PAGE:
My Economics tutor is not teaching my class effectively. Her explanations are not clear and she missed lessons twice this semester, causing my class to have multiple makeup tutorials. My tutor tends to ‘jump around’ when teaching, for example, she can be talking about the beef market for a moment and then talk about an entirely different market without giving us much context. She doesn’t answer questions or check if we understand our content. While other classes have Economics homework and many useful tips from their tutors, we have been doing group work assignments that are not very helpful and more time consuming than submitting individual case study questions or essays. As a result, my class is lagging behind the other classes. What should I do?

Firstly, you need to understand that all the EJC teachers put in a lot of effort into preparing for your tutorials. They take great joy and pride in their work. What your tutor is doing now seems to be some common teaching methods that have been used for some time. Know that all classes have different and unique learning styles and it is probably the first time that your tutor has encountered the special mixture of students in your class. It is only natural that she is not accustomed to your class’ learning style. Remember that her teaching strategies do not make her a bad teacher, as these strategies may have worked really well for another class, and are just not suitable for your class. I think it is important for you to show some sympathy and appreciation towards her for the challenges she has to face as a teacher, instead of offering only harsh criticism.    

That being said, I think you should feedback to your economics tutor that your class does not find her teaching methods useful. Communication is important and it would be best if you can tell her so that she is aware and can hopefully change her teaching style. You should also do the Quality of Teaching Survey that is in your EJC portal. You would have received emails reminding you to complete these surveys a while ago. This survey is the perfect platform for you to voice your opinions if direct confrontations with your tutor are not really your style. The school places great importance on student voice and will take the opinion of students by reviewing the Quality of Teaching Practices Survey.   

Since your economics tutor doesn’t answer questions or check if your class understands lecture content as much as you would like her to, you can consider booking consultation with other economics tutors, especially the ones who have covered lecture content. They will be happy to answer your questions. To prepare yourself for case study questions and essays, I suggest that you form a study group with your friends who are not taught by your tutor and ask them to share notes with you. Or alternatively, you can buy the Economics Ten Year Series (TYS) to practise Case Study Questions and essays. (p.s. EJC doesn’t order TYS for students).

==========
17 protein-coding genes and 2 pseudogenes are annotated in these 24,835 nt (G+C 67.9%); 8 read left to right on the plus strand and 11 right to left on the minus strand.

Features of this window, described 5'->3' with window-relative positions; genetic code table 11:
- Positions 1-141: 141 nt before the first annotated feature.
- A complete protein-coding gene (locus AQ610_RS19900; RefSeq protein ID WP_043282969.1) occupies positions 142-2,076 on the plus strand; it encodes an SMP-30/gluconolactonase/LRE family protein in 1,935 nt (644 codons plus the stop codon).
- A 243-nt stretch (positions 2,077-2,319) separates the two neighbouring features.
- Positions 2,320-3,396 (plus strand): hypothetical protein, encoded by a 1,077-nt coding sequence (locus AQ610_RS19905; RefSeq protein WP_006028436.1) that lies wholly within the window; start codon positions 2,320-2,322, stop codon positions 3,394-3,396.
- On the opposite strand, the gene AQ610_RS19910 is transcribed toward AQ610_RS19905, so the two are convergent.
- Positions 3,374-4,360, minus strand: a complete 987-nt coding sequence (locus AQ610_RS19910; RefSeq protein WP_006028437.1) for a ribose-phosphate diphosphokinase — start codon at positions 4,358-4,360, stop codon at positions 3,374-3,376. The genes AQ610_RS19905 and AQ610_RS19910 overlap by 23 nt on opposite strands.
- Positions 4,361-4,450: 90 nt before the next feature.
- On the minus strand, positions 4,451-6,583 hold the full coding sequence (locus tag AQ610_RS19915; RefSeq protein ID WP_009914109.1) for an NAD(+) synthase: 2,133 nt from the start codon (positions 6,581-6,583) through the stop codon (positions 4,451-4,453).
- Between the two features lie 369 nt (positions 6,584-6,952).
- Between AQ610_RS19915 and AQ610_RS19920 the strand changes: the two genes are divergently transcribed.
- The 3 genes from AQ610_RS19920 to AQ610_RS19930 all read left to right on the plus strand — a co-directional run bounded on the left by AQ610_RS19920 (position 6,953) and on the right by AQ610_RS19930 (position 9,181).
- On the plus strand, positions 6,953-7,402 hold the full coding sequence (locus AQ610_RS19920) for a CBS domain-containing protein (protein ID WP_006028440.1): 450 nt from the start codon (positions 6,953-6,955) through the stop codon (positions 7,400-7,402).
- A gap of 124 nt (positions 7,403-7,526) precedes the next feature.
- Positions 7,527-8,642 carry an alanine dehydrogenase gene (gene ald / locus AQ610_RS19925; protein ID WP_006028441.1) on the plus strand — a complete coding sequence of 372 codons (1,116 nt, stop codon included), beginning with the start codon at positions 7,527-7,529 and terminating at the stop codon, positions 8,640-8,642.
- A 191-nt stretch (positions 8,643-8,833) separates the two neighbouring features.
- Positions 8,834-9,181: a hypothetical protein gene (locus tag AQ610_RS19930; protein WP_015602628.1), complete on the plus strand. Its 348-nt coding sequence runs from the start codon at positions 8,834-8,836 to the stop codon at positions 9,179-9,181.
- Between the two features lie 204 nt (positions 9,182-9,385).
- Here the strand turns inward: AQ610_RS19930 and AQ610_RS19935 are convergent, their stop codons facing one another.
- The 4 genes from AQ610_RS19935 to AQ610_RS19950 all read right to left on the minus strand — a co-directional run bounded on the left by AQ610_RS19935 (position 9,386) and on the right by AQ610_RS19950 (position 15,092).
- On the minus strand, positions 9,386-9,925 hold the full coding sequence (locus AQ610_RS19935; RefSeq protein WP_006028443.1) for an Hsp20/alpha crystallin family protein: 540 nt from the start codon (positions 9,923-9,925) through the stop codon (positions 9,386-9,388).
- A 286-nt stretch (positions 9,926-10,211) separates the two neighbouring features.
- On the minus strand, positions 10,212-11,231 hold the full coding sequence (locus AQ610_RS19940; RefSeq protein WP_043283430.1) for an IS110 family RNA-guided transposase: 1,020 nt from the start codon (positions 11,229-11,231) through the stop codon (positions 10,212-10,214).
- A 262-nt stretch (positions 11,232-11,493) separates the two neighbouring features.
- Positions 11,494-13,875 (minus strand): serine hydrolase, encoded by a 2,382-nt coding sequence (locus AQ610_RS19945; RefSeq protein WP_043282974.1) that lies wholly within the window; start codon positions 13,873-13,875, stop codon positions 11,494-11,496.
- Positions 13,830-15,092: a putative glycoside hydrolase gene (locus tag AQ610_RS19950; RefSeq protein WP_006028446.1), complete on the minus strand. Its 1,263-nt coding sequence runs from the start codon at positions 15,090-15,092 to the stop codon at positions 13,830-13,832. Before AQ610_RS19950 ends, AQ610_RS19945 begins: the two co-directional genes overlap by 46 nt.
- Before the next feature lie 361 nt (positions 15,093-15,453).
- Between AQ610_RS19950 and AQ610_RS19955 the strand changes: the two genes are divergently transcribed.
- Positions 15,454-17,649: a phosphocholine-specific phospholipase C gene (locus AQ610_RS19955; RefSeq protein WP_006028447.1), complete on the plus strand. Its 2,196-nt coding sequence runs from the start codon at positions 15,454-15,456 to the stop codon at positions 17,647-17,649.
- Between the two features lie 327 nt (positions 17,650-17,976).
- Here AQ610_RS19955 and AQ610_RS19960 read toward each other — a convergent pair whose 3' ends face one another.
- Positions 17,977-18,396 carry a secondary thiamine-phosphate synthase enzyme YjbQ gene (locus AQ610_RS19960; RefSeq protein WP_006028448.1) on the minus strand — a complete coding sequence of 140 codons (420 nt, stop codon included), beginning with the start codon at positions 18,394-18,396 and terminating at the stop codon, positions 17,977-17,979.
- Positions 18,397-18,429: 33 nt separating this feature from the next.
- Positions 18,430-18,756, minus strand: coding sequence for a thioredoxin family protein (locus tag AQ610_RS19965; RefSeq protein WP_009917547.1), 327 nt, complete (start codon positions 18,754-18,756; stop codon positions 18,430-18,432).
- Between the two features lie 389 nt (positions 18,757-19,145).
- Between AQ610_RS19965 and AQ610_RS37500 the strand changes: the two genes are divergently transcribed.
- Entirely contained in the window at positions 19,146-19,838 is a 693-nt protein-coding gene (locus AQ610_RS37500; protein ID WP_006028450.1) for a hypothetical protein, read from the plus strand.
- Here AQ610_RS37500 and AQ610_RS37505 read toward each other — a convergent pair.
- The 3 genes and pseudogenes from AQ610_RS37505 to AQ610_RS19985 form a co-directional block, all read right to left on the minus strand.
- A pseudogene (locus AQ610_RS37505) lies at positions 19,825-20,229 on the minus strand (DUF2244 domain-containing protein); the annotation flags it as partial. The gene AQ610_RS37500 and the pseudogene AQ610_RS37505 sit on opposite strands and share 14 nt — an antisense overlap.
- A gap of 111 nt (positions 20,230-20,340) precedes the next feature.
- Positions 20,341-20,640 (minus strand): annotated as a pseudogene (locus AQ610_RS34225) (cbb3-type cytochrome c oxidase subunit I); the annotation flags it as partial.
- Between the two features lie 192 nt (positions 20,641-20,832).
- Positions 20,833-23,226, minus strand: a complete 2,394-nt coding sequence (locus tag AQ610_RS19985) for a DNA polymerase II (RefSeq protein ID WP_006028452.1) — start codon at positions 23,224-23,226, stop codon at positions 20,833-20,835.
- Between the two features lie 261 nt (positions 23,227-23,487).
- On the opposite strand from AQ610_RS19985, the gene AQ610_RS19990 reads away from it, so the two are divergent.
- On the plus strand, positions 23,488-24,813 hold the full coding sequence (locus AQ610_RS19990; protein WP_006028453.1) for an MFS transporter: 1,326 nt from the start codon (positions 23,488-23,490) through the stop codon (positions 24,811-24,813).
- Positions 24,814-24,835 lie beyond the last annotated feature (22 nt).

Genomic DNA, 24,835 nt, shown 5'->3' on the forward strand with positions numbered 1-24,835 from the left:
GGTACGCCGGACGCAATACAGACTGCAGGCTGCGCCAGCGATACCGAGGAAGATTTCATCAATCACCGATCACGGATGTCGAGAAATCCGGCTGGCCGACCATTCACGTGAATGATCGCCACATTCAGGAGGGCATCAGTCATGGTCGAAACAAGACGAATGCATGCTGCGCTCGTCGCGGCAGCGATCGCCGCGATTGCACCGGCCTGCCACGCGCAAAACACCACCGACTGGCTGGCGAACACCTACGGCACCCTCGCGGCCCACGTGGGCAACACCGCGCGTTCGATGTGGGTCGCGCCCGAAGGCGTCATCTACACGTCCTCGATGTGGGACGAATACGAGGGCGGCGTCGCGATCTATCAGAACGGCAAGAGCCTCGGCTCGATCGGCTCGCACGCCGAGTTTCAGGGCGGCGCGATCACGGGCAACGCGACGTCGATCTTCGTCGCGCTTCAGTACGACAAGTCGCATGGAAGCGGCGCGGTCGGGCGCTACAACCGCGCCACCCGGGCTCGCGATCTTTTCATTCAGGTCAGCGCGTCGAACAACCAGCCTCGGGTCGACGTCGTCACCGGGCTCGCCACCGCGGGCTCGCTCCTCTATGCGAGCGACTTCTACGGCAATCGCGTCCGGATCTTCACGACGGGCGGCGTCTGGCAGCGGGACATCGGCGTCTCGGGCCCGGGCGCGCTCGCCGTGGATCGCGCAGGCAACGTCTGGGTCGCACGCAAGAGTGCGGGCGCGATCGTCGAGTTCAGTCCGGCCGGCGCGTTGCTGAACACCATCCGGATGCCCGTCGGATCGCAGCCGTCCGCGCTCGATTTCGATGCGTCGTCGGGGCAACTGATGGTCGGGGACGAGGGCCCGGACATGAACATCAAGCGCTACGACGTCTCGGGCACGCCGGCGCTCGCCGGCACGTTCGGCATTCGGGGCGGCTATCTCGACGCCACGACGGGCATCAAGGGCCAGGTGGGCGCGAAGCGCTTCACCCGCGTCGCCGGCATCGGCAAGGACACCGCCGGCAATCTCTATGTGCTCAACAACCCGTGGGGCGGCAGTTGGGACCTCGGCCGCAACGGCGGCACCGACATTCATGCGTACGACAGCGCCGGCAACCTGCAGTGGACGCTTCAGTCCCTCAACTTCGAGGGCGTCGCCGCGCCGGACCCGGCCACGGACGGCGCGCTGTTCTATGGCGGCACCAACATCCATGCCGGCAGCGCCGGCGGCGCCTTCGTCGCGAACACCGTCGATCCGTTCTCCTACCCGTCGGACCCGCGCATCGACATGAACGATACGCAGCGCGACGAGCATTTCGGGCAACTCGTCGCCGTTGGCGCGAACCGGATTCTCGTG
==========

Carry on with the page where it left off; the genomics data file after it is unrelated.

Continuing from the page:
How do I balance hobbies, schoolwork, CCA and family life?

Life is so full of commitments, and sometimes you just feel like escaping from the sheer amount of things you have to do. You wake up at 6 in the morning, exerting yourself to stay awake and make productive use of the next 8 hours or so in school, bullying your brains relentlessly, up till the early hours in the morning, before collapsing; the cycle repeats.

On a weekend morning, you wake up late only because fatigue put you into a long sleep. Sounds really bad, right? But it usually doesn’t end here. There’s tuition after lunch, your mum has invited guests over and asks you to help her entertain them, or your baby cousin demands to play with you. All the while, you are likely engage in internal battles: rewinding your conversation with that friend, reimagining unfavourable situations, regretting your stupidity and pining for things even though you know the standards of others don’t apply to you.

So, how do you manage the amount of workload and social commitments that are cut out for you everyday?

First of all, don’t overthink. Most of our exhaustion comes from dreading the future, resenting the past and looking anywhere but the present. We rush to complete our schedule without appreciating the present. Mum’s going to pick you up for a family dinner after CCA? Finish up that conversation properly with your friend; let them know that they are worth your time first, before going off. Don’t think about the traffic jam that awaits you, or the tedium of having to go over the menu with a hundred choices. These may seem like small things, but these small irritations and preoccupations with the future compound into everyday grumpiness and even pessimism. So stay focused, cherish and relish the present. This exercise will help you regulate your emotions and priorities better, since you are not grappling with so many things at once. Know that you have done your best, let your worries go, and go along with life.

Secondly, learn the feeling of contentment. You can feel content when you reconcile your expectations with what is realistic. Very often, we covet what we don’t have, and that leaves us feeling unsatisfied with ourselves because we don’t achieve what we want. Perhaps you can look around you and feel grateful for those who are right beside you. This would reduce feelings of resentment and doubt, allowing you to cope with multiple tasks at once without feeling as stressed. You would also feel more at peace when you don’t want so many things.